Coordinates of the first voxel: [107, 112, 67]
Bucket 5 , nb voxels: 2171
Coordinates of the first voxel: [143, 130, 44]
Bucket 6 , nb voxels: 2154
Coordinates of the first voxel: [142, 111, 53]
Bucket 7 , nb voxels: 2063
Coordinates of the first voxel: [149, 128, 52]
Bucket 8 , nb voxels: 1588
Coordinates of the first voxel: [140, 130, 57]
Bucket 9 , nb voxels: 1012
Coordinates of the first voxel: [144, 114, 67]
Bucket 10 , nb voxels: 8240
Coordinates of the first voxel: [114, 136, 44]
Bucket 11 , nb voxels: 2159
Coordinates of the first voxel: [97, 130, 52]
Bucket 12 , nb voxels: 2931
Coordinates of the first voxel: [149, 130, 52]
Bucket 13 , nb voxels: 6279
Coordinates of the first voxel: [112, 145, 50]
Bucket 14 , nb voxels: 6502
Coordinates of the first voxel: [133, 147, 50]


### Graphs¶

Graphs are data structures that may contain various elements. They can represent sets of smaller structures, and also relations between such structures. The main usage we have for them is to represent ROIs sets, sulci, or fiber bundles. A graph is represented by the class soma.aims.Graph.

A graph contains:

• properties of any type, like a volume or mesh header.
• nodes (also called vertices), which represent structured elements (a ROI, a sulcus part, etc), which in turn can store properties, and geometrical elements: buckets, meshes...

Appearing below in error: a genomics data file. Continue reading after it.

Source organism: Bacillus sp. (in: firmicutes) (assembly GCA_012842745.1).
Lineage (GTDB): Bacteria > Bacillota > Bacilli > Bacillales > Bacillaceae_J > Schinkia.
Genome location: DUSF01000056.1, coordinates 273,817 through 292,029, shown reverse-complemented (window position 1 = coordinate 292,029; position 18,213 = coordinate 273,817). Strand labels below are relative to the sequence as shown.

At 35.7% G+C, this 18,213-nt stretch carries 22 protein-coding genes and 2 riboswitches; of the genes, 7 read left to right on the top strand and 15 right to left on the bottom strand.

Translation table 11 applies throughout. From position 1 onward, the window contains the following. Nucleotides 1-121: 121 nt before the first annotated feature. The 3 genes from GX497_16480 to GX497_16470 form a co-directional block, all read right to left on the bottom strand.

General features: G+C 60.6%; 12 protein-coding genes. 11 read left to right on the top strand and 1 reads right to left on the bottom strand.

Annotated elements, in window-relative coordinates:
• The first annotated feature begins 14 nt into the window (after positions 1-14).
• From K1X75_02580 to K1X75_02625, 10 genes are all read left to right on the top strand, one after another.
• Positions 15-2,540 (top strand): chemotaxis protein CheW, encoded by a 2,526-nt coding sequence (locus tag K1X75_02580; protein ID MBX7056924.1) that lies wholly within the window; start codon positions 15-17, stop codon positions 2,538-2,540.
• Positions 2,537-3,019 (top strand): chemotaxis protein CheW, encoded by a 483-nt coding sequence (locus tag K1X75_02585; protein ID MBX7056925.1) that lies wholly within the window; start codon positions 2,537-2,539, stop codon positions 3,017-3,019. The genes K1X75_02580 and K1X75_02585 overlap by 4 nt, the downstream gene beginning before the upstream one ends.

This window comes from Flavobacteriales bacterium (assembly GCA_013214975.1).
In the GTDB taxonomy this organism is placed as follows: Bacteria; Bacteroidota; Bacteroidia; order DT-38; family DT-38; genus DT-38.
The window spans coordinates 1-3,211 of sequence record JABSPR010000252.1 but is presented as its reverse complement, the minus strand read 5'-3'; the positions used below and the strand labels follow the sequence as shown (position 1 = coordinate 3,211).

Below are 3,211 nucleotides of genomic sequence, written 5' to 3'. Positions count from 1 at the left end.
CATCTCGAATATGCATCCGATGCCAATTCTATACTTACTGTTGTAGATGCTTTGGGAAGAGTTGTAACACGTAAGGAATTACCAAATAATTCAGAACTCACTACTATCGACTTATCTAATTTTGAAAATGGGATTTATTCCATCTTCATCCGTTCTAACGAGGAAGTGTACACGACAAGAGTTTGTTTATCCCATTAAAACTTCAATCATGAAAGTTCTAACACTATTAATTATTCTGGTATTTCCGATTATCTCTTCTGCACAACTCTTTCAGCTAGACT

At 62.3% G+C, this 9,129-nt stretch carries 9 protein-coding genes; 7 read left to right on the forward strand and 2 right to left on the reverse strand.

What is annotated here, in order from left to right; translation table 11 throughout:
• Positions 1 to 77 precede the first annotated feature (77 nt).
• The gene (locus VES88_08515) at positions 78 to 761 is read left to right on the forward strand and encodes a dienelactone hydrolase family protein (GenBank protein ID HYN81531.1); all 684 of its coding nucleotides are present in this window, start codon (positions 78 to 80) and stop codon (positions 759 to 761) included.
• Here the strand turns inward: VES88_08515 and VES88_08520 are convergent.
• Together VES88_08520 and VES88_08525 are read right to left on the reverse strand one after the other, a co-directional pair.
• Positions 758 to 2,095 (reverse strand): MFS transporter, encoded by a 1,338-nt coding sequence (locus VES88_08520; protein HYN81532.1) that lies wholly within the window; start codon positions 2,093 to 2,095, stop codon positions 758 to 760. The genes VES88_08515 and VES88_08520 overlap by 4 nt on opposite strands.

• optionally, relations, which link nodes and can also contain properties and geometrical elements.

#### Properties¶

Properties are stored in a dictionary-like way. They can hold almost anything, but a restricted set of types can be saved and loaded. It is exactly the same thing as headers found in volumes, meshes, textures or buckets.

In [36]:

from soma import aims
print(graph)
assert(repr(graph).startswith("{ '__syntax__' : 'RoiArg', 'RoiArg_VERSION' : '1.0', "
"'filename_base' : 'basal_ganglia.data',"))
print('properties:', graph.keys())
assert(len([x in graph.keys()
for x in ('RoiArg_VERSION', 'filename_base', 'roi.global.bck',
'type.global.bck', 'boundingbox_max')]) == 5)
for p, v in graph.items():
print(p, ':', v)
graph['gudule'] = [12, 'a comment']

{ '__syntax__' : 'RoiArg', 'RoiArg_VERSION' : '1.0', 'filename_base' : 'basal_ganglia.data', 'roi.global.bck' : 'roi roi_Bucket.bck roi_label', 'type.global.bck' : 'roi.global.bck', 'boundingbox_max' : [ 255, 255, 123 ], 'boundingbox_min' : [ 0, 0, 0 ], 'voxel_size' : [ 0.9375, 0.9375, 1.20000004768372 ], 'object_attributes_colors' : <Can't write data of type rc_ptr of map of string_vector of S32 in >, 'aims_objects_table' : <Can't write data of type rc_ptr of map of string_map of string_GraphElementCode in >, 'aims_reader_filename' : 'data_for_anatomist/roi/basal_ganglia.arg', 'aims_reader_loaded_objects' : 3 }
RoiArg_VERSION : '1.0'
filename_base : 'basal_ganglia.data'
roi.global.bck : 'roi roi_Bucket.bck roi_label'
type.global.bck : 'roi.global.bck'
boundingbox_max : [ 255, 255, 123 ]
boundingbox_min : [ 0, 0, 0 ]